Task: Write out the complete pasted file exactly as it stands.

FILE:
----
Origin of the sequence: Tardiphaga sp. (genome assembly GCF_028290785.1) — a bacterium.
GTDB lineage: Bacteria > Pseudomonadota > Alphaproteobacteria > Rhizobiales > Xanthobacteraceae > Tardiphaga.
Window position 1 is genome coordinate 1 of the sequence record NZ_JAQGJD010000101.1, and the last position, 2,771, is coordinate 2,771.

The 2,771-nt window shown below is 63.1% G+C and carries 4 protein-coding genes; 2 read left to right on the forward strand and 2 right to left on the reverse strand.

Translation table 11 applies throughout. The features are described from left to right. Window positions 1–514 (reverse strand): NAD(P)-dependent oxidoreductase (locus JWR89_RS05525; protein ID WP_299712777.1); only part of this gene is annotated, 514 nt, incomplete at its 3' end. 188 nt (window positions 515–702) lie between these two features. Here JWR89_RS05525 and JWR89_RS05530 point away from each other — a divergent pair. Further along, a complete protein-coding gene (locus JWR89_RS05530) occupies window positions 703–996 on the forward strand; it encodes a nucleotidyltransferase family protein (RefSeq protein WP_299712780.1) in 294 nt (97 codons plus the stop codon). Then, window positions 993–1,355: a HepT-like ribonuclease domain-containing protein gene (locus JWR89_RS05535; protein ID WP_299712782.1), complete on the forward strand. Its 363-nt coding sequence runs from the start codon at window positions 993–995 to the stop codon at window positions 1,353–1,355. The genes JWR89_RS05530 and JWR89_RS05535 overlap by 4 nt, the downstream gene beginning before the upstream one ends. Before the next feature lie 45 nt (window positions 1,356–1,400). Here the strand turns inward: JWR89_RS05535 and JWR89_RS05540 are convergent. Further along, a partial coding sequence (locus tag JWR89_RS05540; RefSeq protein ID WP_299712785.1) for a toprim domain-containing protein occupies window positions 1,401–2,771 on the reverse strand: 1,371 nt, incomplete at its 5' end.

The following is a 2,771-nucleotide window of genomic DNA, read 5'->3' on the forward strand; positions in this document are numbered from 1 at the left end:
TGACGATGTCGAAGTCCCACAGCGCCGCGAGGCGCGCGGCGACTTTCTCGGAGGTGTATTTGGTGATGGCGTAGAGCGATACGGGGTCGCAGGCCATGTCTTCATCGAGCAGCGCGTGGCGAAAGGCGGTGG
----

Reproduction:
Origin of the sequence: Tardiphaga sp. (genome assembly GCF_028290785.1) — a bacterium.
GTDB lineage: Bacteria > Pseudomonadota > Alphaproteobacteria > Rhizobiales > Xanthobacteraceae > Tardiphaga.
Window position 1 is genome coordinate 1 of the sequence record NZ_JAQGJD010000101.1, and the last position, 2,771, is coordinate 2,771.

The 2,771-nt window shown below is 63.1% G+C and carries 4 protein-coding genes; 2 read left to right on the forward strand and 2 right to left on the reverse strand.

Translation table 11 applies throughout. The features are described from left to right. Window positions 1–514 (reverse strand): NAD(P)-dependent oxidoreductase (locus JWR89_RS05525; protein ID WP_299712777.1); only part of this gene is annotated, 514 nt, incomplete at its 3' end. 188 nt (window positions 515–702) lie between these two features. Here JWR89_RS05525 and JWR89_RS05530 point away from each other — a divergent pair. Further along, a complete protein-coding gene (locus JWR89_RS05530) occupies window positions 703–996 on the forward strand; it encodes a nucleotidyltransferase family protein (RefSeq protein WP_299712780.1) in 294 nt (97 codons plus the stop codon). Then, window positions 993–1,355: a HepT-like ribonuclease domain-containing protein gene (locus JWR89_RS05535; protein ID WP_299712782.1), complete on the forward strand. Its 363-nt coding sequence runs from the start codon at window positions 993–995 to the stop codon at window positions 1,353–1,355. The genes JWR89_RS05530 and JWR89_RS05535 overlap by 4 nt, the downstream gene beginning before the upstream one ends. Before the next feature lie 45 nt (window positions 1,356–1,400). Here the strand turns inward: JWR89_RS05535 and JWR89_RS05540 are convergent. Further along, a partial coding sequence (locus tag JWR89_RS05540; RefSeq protein ID WP_299712785.1) for a toprim domain-containing protein occupies window positions 1,401–2,771 on the reverse strand: 1,371 nt, incomplete at its 5' end.

The following is a 2,771-nucleotide window of genomic DNA, read 5'->3' on the forward strand; positions in this document are numbered from 1 at the left end:
TGACGATGTCGAAGTCCCACAGCGCCGCGAGGCGCGCGGCGACTTTCTCGGAGGTGTATTTGGTGATGGCGTAGAGCGATACGGGGTCGCAGGCCATGTCTTCATCGAGCAGCGCGTGGCGAAAGGCGGTGG